Linked by Eugenia Loli on Wed 8th Dec 2004 20:48 UTC, submitted by Nicholas
Editorial I just spent the last several days reading the lengthy essay "Ying and Yang of Security" which explores the origins of security on the personal computer and explains why the current models are outdated. It seems to argue that security systems designed to keep the system safe are relics of the days of mainframes when the system was more important than the user, but for a personal computer the user is more important than the system.
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re:perspective
by andrew on Thu 9th Dec 2004 00:04 UTC

"...the system was more important than the user, but for a personal computer the user is more important than the system."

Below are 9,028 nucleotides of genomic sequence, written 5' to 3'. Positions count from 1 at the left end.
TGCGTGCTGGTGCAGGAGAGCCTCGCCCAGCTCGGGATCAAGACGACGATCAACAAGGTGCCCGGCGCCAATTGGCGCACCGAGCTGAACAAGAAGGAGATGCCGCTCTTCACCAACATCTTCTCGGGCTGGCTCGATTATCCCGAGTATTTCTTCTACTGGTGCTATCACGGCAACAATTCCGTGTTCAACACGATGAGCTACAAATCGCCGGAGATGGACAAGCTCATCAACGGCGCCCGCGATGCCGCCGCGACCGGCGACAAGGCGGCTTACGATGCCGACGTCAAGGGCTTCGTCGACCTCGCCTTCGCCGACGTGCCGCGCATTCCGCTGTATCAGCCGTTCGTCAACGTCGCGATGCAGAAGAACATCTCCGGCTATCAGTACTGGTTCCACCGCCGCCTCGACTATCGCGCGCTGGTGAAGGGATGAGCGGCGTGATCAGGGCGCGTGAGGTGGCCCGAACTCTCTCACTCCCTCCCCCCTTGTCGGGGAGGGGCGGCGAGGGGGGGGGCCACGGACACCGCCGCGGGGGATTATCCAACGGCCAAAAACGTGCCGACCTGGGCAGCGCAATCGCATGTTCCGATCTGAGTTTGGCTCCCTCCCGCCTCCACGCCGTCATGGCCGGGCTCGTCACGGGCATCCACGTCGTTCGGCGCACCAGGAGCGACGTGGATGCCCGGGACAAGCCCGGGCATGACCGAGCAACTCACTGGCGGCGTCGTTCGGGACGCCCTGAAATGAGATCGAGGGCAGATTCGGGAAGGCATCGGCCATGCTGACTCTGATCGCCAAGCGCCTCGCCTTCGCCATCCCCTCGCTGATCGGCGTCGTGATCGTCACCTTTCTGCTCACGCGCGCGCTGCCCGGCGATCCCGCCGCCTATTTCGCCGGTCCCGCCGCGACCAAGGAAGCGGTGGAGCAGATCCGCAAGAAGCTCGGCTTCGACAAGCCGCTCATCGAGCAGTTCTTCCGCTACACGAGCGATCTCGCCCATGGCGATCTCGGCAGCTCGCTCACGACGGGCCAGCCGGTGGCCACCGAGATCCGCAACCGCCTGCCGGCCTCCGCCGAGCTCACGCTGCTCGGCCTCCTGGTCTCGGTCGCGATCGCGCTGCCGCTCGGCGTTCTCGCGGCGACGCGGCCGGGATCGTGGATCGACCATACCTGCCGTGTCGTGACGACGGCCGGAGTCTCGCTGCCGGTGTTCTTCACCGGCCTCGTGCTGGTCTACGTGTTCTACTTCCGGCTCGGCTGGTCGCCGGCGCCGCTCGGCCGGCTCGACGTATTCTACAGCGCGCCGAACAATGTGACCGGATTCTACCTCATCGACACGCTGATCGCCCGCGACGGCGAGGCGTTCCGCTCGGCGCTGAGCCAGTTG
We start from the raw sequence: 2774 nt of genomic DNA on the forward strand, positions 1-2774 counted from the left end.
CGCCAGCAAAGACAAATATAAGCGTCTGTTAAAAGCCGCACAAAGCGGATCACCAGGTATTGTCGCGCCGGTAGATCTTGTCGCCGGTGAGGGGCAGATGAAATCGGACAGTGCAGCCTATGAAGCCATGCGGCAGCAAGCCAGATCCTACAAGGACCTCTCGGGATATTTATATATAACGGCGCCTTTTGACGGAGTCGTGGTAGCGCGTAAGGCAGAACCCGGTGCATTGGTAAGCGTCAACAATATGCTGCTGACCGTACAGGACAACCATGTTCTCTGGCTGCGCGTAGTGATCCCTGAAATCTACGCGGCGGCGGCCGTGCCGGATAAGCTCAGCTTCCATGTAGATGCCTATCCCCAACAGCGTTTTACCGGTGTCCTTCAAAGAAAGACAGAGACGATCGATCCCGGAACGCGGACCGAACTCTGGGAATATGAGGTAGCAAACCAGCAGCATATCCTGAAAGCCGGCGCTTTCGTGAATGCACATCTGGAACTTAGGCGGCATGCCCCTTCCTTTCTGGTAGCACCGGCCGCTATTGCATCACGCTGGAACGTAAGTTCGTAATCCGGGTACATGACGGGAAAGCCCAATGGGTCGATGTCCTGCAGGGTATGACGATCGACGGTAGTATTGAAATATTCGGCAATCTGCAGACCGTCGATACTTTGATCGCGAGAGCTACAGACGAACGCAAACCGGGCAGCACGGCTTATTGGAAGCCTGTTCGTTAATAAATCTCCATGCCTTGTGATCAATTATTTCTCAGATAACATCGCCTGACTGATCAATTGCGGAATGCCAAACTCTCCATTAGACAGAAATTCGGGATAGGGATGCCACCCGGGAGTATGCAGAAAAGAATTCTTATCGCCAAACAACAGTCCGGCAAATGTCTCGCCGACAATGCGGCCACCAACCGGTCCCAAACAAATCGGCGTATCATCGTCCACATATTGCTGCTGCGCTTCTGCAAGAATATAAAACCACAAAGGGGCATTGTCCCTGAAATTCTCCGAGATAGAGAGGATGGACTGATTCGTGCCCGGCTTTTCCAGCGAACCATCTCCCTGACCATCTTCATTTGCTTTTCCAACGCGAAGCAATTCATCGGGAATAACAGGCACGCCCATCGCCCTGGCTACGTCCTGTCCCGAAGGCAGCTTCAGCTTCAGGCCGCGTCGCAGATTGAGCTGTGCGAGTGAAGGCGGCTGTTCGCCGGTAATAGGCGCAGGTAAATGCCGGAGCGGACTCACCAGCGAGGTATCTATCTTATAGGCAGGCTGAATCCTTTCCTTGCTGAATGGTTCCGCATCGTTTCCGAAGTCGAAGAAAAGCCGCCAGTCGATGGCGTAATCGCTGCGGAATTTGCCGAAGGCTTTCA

For point and click folks, checking for recipes at foodnetwork.com, or ripping off the latest songs from Kazaa, this is true. But from *nix perspective, this is completely untrue.


No - that is BOFH's perspective. Professional sys admin who gets paid to tend to the machine, and views users as pests that have to be tolerated because without them, there would be no paycheck... But nowadays many desktop and small office users like myself are also their own sys admins. We need to tend to our systems to keep them running, but DATA is what truly matters. System, be it Windows or Unix, is completely expandable. I would much prefer to reinstall my system than to have my credit card details stolen... Writer of this article is right on the money there.